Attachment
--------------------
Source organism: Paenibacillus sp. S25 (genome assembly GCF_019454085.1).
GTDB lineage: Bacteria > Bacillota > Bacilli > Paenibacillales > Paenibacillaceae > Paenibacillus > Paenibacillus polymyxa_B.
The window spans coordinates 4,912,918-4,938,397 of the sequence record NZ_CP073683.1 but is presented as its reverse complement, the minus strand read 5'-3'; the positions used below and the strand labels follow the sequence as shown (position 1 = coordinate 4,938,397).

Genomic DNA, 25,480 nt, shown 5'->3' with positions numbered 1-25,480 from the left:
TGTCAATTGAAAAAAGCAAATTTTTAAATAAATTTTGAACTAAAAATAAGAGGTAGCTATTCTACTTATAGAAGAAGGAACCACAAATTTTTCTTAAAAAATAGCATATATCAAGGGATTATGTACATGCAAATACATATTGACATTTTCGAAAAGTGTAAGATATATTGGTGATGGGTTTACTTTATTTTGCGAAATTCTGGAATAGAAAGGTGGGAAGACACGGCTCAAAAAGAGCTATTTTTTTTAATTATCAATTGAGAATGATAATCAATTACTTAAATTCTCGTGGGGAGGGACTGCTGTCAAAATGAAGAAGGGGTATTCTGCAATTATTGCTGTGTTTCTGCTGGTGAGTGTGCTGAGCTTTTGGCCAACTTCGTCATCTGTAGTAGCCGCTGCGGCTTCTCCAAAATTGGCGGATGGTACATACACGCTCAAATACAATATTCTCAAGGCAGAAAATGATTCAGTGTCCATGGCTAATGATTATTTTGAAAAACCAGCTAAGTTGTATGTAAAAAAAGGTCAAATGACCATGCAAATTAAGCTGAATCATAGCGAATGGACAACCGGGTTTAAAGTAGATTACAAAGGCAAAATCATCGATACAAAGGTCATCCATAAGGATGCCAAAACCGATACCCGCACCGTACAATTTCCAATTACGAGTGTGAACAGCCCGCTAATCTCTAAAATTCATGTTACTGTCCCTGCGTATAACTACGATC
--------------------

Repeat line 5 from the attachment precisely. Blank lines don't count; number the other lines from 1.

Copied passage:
TGTCAATTGAAAAAAGCAAATTTTTAAATAAATTTTGAACTAAAAATAAGAGGTAGCTATTCTACTTATAGAAGAAGGAACCACAAATTTTTCTTAAAAAATAGCATATATCAAGGGATTATGTACATGCAAATACATATTGACATTTTCGAAAAGTGTAAGATATATTGGTGATGGGTTTACTTTATTTTGCGAAATTCTGGAATAGAAAGGTGGGAAGACACGGCTCAAAAAGAGCTATTTTTTTTAATTATCAATTGAGAATGATAATCAATTACTTAAATTCTCGTGGGGAGGGACTGCTGTCAAAATGAAGAAGGGGTATTCTGCAATTATTGCTGTGTTTCTGCTGGTGAGTGTGCTGAGCTTTTGGCCAACTTCGTCATCTGTAGTAGCCGCTGCGGCTTCTCCAAAATTGGCGGATGGTACATACACGCTCAAATACAATATTCTCAAGGCAGAAAATGATTCAGTGTCCATGGCTAATGATTATTTTGAAAAACCAGCTAAGTTGTATGTAAAAAAAGGTCAAATGACCATGCAAATTAAGCTGAATCATAGCGAATGGACAACCGGGTTTAAAGTAGATTACAAAGGCAAAATCATCGATACAAAGGTCATCCATAAGGATGCCAAAACCGATACCCGCACCGTACAATTTCCAATTACGAGTGTGAACAGCCCGCTAATCTCTAAAATTCATGTTACTGTCCCTGCGTATAACTACGATC